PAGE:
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September 1988

Medical Advances During the Civil WarPresidential Address

Author Affiliations

From the Department of Surgery, University of California, Davis, Sacramento.

Arch Surg. 1988;123(9):1045-1050. doi:10.1001/archsurg.1988.01400330021001

The Civil War was the first modern war and resulted in the highest number of US casualties per capita of any of our wars as 620000 men perished, including 360000 in the North and 260 000 in the South; 25% of those involved died.1-4 In the Union Army 6000 were killed outright, 43 000 died of their wounds, and another 134 000 survived their wounds. These casualties exceeded the total of all our preceding or subsequent wars and affected, directly or indirectly, nearly every family in the North and South (Table 1).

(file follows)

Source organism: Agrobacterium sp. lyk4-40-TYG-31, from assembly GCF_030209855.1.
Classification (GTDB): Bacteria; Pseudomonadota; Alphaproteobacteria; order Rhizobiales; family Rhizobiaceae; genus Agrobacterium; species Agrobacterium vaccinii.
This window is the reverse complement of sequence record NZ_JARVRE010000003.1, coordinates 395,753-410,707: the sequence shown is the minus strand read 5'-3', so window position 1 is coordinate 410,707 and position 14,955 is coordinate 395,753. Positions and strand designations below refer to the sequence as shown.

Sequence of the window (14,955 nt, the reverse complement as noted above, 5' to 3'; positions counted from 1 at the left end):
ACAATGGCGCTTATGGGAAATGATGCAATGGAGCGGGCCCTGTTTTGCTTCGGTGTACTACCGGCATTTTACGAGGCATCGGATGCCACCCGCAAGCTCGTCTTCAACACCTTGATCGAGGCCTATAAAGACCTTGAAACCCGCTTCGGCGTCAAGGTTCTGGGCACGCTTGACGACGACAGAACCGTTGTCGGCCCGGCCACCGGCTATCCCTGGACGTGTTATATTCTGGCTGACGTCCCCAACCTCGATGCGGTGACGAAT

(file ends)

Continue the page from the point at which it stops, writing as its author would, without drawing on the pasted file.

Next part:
While the impact on the US population was obvious, what is not appreciated even now is the rapid advances made by American medicine that were stimulated by this conflict. The present article is an attempt to document those advances and their impact on the subsequent development of American medicine.

The first major battle fought in the Civil

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